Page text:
In the fifth blog from Craig Groeschel regarding the United Methodist Church, Groeschel addresses how many church (in the UMC and other denominations) have mainly/mostly empty buildings and how churches should attempt to share ministry/space/resources together. Looking at it from my church perspective- there are parts of our building that gets used frequently, while there are some other rooms/areas that seldom get used. It certainly maximizes the dollars a church spends on buildings if the entire building gets used throughout the week. First some thoughts on our buildings and then some thoughts on sharing resources.
- Our church buildings (or buildings of the church) have become too sacred. The building is not the church- the people are. With that in mind, our buildings are mearly a tool for the spread of the gospel. Unfortunately, our buildings have become sacred cows and many churches are reluctant to truly do everything possible to make sure all the rooms in the building are multi-purpose (I’m looking at you, Sanctuary!)
- I am a proponent of no pews in the sanctuary. (Yes, I heard a collective gasp-maybe from Avenue’s congregation!) I think sanctuaries should have chairs that are removable, whether your sanctuary is a modern “multi-purpose” room or a gothic looking sanctuary (like Avenue). At Avenue, our sanctuary gets used on Sunday for four services and then sporadically in the week (mostly music rehearsals for Sunday.) If there were chairs in the sanctuary- the floor space could be set up in all sorts of configurations to hold meetings, classes, etc. The sanctuary moves from being a tool to use only once a week for worship- into a tool that can be used everyday of the week. To me, a sanctuary that is only used on Sunday is wasted space.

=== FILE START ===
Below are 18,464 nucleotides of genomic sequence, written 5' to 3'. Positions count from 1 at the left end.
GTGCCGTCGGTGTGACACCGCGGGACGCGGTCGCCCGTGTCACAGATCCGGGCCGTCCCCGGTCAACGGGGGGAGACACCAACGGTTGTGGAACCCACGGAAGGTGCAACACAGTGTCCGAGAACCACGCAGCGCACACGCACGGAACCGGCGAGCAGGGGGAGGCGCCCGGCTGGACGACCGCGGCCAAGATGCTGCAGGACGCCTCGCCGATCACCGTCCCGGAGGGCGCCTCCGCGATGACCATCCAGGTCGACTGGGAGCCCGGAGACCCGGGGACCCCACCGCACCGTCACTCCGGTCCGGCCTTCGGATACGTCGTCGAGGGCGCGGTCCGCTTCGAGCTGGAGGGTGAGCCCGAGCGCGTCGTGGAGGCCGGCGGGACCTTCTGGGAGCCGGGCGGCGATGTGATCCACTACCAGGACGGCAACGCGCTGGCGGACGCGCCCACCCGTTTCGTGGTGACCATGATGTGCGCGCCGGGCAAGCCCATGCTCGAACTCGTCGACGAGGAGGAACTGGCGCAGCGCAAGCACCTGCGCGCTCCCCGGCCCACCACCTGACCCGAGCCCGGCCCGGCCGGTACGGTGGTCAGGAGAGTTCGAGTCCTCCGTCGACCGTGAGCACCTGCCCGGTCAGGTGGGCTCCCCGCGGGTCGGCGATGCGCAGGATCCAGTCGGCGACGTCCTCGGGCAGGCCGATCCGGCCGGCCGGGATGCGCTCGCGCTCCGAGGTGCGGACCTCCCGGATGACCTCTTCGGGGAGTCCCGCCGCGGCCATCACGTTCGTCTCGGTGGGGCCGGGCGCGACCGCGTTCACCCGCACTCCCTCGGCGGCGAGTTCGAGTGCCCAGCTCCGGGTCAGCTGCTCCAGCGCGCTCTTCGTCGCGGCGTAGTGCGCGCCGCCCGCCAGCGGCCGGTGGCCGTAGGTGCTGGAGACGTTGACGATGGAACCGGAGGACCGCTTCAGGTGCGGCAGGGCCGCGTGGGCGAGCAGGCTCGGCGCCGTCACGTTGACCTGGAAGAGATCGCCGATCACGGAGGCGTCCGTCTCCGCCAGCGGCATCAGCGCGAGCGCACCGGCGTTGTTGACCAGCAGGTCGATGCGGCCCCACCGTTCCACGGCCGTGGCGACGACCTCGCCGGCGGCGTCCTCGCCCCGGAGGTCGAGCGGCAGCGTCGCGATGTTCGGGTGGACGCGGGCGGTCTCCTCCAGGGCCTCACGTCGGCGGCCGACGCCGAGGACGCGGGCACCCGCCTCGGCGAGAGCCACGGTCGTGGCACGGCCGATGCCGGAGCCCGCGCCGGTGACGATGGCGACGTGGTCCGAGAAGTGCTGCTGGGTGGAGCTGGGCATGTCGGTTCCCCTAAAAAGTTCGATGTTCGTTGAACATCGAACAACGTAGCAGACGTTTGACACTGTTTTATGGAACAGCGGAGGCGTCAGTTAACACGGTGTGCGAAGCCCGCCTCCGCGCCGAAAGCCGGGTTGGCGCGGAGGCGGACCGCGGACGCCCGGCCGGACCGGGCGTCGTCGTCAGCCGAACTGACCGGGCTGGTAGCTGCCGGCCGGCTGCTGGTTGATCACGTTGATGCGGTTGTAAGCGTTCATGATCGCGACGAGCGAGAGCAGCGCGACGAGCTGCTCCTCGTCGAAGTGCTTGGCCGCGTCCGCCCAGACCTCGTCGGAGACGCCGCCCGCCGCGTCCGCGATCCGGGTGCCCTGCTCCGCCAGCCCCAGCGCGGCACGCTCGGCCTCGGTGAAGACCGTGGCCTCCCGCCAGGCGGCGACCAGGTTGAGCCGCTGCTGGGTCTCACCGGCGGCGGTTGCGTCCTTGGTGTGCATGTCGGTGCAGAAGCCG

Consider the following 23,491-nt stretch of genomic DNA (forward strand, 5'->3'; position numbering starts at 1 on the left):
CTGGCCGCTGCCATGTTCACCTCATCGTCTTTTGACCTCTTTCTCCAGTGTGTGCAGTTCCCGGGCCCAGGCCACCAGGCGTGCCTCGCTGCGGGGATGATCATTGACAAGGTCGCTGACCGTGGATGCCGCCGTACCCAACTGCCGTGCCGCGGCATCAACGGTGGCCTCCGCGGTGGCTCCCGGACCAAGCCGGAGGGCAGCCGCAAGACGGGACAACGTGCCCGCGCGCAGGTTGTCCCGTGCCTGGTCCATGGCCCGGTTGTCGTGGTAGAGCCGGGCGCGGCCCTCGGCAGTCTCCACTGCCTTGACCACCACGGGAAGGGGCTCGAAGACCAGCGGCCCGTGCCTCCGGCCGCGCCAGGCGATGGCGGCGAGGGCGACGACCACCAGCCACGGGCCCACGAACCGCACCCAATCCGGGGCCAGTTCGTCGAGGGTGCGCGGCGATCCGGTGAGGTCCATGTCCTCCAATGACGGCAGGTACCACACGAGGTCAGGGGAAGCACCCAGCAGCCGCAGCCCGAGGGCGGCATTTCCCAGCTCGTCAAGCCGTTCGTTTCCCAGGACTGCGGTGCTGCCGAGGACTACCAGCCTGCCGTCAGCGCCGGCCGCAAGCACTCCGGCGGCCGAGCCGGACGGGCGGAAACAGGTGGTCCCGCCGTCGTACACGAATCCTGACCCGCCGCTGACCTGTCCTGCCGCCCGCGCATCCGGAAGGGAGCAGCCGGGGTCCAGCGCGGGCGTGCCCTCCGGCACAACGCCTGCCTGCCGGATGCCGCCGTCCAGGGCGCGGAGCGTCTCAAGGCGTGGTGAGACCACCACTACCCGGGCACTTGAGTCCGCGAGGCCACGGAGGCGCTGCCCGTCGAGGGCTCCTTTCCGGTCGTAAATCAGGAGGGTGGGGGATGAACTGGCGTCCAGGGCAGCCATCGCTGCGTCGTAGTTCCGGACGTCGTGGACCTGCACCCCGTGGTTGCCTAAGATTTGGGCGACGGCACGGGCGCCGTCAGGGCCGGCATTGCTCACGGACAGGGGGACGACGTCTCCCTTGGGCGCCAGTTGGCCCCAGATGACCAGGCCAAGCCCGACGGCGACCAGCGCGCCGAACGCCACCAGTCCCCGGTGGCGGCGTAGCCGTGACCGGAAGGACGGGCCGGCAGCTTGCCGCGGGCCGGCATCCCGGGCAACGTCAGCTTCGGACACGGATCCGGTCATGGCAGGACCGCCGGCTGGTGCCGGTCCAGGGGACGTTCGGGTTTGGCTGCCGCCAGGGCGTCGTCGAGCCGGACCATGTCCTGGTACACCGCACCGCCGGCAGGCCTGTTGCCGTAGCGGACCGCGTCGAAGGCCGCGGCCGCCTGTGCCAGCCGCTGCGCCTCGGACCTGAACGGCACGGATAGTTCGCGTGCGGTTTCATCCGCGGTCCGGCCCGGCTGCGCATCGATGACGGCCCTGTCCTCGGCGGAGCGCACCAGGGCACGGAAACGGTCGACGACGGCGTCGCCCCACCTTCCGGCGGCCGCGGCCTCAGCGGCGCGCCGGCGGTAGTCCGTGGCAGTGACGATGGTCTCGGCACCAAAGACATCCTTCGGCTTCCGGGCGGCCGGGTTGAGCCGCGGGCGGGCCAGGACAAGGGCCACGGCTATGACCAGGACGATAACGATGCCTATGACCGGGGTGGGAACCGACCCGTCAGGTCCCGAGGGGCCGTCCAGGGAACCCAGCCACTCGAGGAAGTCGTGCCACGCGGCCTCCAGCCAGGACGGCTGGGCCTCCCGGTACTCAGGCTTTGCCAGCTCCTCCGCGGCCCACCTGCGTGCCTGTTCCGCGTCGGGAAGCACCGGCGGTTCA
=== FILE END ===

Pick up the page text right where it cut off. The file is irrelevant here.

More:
- Part of building use is tied to vision. What kind of vision do we have to our church? How does our tool (the building) help us meet our calling/vision? If it doesn’t- how can we remodel, change, rearrange so that our tool (building) helps us fulfill our vision/calling? Those are some of the questions we should ask when looking at our facilities.
Groeschel also talks about churches working together and even brings up the “m” word (merging). I was shocked when I was in youth ministry about how territorial churches can be. At times I worked hard to try and reach out to other groups in the area to share ministry and each time was turned away. After that, I’m sure I was guilty about focusing inwardly. Working together in communities is something that all churches can improve on!
I give Groeschel credit for Open Lifechurch.tv and other resources that they (as well as other churches) are now making available free of charge. A resource like this can be a great encouragement and be a catalyst for other churches to be creative in sharing the gospel.
How is your church sharing resources within your community? How are you using your tools (building) creatively/effectively to share the Gospel?